Sunday, July 7, 2013

termed Hollow's Cottage

The characters in Shirley have been written so that they push, push, push, into a future where they will be better-known, better-seen, better-realised; even the obnoxious clergyman who insults Shirley in her home is trying to reach a better future state. The author has decided that this clergyman doesn't deserve to succeed, her opinion manifests itself fictionally in the hostess who tells him to leave. Charlotte Brontë is one of the condemning authors, like D.H. Lawrence.

They push steadily, either a thrusting shove or a stymied thrusting shove (see: Caroline in despair), and there is always more that could be revealed to the reader if these people could take another step in their lives, if Caroline could convince Robert to marry her, for instance, then the reader would be allowed to experience a relaxation of tension and a wedding. They butt against the frustration of being poor or being jobless, they thrust and stew until force is the main character in the book, it is there all the way through, it is there on every page; it even fills the clouds and the weather. "Rain has beat all day on that church tower."

This frustration and pushing is very steadily applied, "the revolt of its pride was seen in the heaving of her heart, stirred stormily under the lace and silk which veiled it," and Shirley is not spasmodic like Irene Iddesleigh, the author's sympathy doesn't suddenly come and go; her withdrawal of interest in Caroline after Shirley has arrived does not happen immediately, the newcomer gradually increasing her grip on the real estate of pages, she is rich there too and not only in her inherited property, "an excellent cloth-mill, dyehouse, warehouse, together with the messuage, gardens, and outbuildings, termed Hollow's Cottage;" O she gets chapters, page-property, Caroline shrivelling away in the background for the love of Robert until her long-lost mother decides that she is going to provide this weakening and declining part of the story with a modicum of filler. Darling, she cries, starting from her blind.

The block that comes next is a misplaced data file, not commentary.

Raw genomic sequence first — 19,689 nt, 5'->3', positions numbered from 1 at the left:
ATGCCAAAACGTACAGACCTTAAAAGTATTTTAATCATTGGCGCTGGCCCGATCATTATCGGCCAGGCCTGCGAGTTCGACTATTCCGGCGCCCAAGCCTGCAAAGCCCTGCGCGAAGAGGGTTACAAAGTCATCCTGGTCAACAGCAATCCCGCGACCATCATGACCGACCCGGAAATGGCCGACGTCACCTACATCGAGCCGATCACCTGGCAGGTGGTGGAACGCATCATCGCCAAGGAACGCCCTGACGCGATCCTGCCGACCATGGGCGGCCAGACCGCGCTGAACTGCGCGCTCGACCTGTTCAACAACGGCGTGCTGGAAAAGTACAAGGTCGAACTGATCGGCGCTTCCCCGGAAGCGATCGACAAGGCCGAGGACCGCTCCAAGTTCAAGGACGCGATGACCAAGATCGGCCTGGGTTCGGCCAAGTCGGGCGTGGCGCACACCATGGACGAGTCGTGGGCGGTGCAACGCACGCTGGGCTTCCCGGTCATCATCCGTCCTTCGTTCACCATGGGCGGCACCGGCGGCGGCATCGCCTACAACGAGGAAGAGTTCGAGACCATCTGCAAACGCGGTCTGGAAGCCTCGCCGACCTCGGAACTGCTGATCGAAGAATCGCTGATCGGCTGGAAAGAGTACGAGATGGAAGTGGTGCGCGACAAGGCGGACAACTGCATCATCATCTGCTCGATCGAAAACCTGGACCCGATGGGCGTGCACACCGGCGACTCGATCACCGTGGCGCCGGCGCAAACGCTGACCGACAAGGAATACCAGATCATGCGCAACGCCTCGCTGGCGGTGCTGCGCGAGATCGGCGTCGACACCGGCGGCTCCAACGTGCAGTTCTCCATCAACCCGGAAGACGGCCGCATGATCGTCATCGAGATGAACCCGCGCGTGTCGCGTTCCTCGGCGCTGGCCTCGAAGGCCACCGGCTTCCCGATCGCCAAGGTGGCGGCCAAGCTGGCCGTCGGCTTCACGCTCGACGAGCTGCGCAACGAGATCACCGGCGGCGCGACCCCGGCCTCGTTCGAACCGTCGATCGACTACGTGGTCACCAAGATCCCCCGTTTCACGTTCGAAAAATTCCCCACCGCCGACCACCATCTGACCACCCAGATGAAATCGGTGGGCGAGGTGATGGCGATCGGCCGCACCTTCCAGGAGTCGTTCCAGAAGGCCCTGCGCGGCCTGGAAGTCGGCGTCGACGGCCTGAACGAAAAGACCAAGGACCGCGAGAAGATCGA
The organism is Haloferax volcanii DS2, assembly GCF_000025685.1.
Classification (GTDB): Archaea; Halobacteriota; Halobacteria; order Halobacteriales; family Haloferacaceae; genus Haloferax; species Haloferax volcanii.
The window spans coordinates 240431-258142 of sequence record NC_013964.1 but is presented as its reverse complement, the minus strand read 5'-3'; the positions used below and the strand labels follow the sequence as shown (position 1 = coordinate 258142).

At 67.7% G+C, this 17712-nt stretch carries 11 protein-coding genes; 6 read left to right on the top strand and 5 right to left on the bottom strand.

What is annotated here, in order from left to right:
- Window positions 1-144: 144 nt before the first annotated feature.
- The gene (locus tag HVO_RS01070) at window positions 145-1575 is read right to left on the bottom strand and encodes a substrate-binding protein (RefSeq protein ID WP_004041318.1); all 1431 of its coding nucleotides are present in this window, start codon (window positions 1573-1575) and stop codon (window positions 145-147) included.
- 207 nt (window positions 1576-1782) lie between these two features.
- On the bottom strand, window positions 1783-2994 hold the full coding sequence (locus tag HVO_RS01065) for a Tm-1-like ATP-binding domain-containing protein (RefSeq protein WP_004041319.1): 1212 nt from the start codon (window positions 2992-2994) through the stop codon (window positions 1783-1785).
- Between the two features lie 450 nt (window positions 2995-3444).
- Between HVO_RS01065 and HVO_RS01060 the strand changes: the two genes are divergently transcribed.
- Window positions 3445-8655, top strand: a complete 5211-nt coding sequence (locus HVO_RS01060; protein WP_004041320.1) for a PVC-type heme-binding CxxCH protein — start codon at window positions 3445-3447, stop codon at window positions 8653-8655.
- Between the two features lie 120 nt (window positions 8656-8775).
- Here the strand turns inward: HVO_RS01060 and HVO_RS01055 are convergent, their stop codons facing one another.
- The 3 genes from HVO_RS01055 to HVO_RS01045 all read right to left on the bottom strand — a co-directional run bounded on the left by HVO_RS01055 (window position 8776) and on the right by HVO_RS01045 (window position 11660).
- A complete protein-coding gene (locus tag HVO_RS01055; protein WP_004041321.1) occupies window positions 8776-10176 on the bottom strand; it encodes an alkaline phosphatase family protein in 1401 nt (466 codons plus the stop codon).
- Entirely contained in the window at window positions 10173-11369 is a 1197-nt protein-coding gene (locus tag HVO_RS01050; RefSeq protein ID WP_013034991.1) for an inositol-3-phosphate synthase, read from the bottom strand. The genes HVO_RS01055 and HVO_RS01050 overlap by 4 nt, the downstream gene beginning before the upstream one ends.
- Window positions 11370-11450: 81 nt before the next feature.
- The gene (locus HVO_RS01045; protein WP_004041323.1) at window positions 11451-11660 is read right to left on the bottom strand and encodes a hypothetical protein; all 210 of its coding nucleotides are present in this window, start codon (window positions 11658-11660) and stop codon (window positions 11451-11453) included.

This mother comes so close to the land of utter revelation that all the characters are straining for that she goes from a mild character into a ferocious one and seizes her child carnivorously. "I am your true mother. No other woman can claim the title; it is mine."

But the love for Robert will be answered eventually, X will marry Y, the characters are galloping towards the end of the book, when they will be terminated, the pages are holding them back, the characters are trying to bite through, all Very Hungry Caterpillars, and shortcut their way, Caroline pining and trying to die because she is not allowed to reach the final chapter. She has to be restrained so that two engagements can happen more or less at the same time, hers and Shirley's: the author wants it that way, and holds her back temporarily from that oblivion.

I know that Brontë wants it that way because that's the way she does it, very starkly, not in a confused subliminal way but deliberately as if to plan, even though it means she has to fade her old main character out of the story nearly utterly. Caroline becomes sick, she has to go to bed, she receives her mother like a consolation prize or muzzle, keeping her so satisfied that she doesn't have a place among the strivers any more, surrendering with an exclamation, "My mother -- my own mother!" She can be left to her rest, which is like a small version of death, everybody gradually forgetting you.

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